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Comfort for the afflicted

 

On May 10, the Catholic Church commemorated the feast of St. Damien of Molokai.

Damien devoted his life to ministering to people with leprosy -- known today as Hansen’s disease -- on the island of Molokai, Hawaii. The lepers had been separated from the rest of the population and all but forgotten, as in biblical times.

Damien reached out in love, sharing his faith and caring for the lepers, offering comfort and love where there had been isolation and fear. He eventually succumbed to the disease himself.

Leprosy isn’t the terrifying disease it once was, with modern medicines used to treat it. But there are other illnesses and issues that separate us from each other -- from love, comfort, fellowship, from the Good News that God loves those who are suffering.

Others have braved illness, condemnation, and more to minister to the isolated and quarantined -- Blessed Teresa of Calcutta reached out to those considered “untouchable” and Britain’s Princess Diana braved censure by offering physical affection, through hugs and handshakes, to those suffering from AIDS and HIV.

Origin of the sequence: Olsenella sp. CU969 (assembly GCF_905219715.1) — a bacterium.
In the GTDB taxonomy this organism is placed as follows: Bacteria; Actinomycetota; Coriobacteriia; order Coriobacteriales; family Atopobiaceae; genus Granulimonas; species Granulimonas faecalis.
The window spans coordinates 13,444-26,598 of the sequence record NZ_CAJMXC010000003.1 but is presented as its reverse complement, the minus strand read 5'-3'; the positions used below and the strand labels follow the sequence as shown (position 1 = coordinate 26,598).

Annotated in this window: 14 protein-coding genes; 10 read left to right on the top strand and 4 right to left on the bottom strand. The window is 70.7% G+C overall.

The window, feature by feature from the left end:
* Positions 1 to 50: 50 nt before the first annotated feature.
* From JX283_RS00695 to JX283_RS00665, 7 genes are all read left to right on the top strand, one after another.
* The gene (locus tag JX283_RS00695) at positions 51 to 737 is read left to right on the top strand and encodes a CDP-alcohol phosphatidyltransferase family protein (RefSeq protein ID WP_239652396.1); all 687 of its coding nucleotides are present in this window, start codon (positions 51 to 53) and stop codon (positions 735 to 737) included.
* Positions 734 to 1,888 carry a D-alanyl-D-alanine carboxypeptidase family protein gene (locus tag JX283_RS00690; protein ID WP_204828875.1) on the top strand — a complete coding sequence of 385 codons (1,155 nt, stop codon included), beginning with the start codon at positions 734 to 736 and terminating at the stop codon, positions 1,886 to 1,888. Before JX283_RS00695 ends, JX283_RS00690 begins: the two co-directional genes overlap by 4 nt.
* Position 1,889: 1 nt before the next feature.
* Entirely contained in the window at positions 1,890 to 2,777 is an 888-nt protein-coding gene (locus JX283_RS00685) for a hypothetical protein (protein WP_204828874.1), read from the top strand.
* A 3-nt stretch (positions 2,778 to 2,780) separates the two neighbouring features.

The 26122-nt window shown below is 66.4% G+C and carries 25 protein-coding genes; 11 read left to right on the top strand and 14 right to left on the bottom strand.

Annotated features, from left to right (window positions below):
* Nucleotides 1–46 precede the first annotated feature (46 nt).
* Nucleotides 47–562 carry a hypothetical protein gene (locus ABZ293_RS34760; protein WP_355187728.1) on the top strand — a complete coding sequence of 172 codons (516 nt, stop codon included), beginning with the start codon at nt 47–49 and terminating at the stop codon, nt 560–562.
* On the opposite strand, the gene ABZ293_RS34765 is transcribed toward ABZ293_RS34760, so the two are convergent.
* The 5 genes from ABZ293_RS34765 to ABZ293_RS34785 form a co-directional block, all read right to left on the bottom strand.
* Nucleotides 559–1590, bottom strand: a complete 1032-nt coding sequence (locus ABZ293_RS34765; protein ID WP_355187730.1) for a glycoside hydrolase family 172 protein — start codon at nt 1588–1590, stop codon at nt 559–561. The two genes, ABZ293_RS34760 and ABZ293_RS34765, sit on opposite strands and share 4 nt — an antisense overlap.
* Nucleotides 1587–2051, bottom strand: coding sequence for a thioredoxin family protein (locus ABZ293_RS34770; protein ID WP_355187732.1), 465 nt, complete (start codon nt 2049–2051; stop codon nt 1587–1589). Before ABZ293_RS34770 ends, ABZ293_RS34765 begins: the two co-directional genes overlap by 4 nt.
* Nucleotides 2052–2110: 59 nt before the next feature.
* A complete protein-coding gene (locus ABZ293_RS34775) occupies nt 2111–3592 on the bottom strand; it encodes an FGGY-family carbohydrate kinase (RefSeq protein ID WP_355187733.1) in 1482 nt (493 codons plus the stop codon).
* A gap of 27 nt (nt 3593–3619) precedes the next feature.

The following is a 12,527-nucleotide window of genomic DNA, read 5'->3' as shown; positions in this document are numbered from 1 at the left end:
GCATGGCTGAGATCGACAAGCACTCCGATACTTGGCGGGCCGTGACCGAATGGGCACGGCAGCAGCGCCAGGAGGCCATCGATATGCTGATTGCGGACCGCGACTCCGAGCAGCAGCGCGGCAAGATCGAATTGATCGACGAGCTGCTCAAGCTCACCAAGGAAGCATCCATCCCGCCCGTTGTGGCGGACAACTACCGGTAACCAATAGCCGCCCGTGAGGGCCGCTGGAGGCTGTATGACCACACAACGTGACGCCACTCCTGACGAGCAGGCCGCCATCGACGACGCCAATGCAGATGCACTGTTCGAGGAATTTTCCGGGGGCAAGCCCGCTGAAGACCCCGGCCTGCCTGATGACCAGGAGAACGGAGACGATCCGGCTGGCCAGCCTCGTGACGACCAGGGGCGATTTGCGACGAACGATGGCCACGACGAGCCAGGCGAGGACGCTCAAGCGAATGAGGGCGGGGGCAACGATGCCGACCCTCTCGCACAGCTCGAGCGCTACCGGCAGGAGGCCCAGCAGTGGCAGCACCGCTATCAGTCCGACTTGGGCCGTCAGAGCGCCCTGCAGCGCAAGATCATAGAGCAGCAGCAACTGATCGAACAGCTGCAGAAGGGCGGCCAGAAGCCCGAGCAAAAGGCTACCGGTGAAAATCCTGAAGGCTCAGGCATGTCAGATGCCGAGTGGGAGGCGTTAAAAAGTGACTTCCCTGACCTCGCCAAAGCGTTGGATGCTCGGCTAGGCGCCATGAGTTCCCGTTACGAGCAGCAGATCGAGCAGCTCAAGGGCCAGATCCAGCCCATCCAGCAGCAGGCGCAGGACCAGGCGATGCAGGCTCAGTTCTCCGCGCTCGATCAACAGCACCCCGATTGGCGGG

Who are the marginalized in our lives? Who are we called to reach out to in love this day, to offer compassion, hope, love, perhaps just a kind word or a smile?

Or are we the isolated, longing for comfort and love?

Numerous times in the gospels, you tell us, “Do not be afraid.”

Don’t be afraid to show love and compassion. Don’t be afraid to reach out for compassion, comfort, or love.

We may not be called to cross the world to minister to the marginalized, but we can be the look, touch, or word of love and comfort to those in need around us.

Today, my loving Lord, help me to really look around. Who needs to know they are loved, that they matter? Help me to reach out in love, to offer comfort, hope, and compassion. Help me not be afraid, if I am one of those in need, to seek the help and comfort of those who care.

May I not marginalize myself, nor isolate others, through pride, lack of understanding, or fear.

“The most terrible poverty is loneliness and the feeling of being unloved.” (Blessed Teresa of Calcutta)

Find love, comfort, and fellowship with the parishioners of St. Ann Catholic Church. Masses are at 5:30 p.m. Saturdays, and Sundays at 7:30 a.m., 9:30 a.m., noon (Spanish), and 5:30 p.m. For more information, visit www.stannlv.org.

 
 
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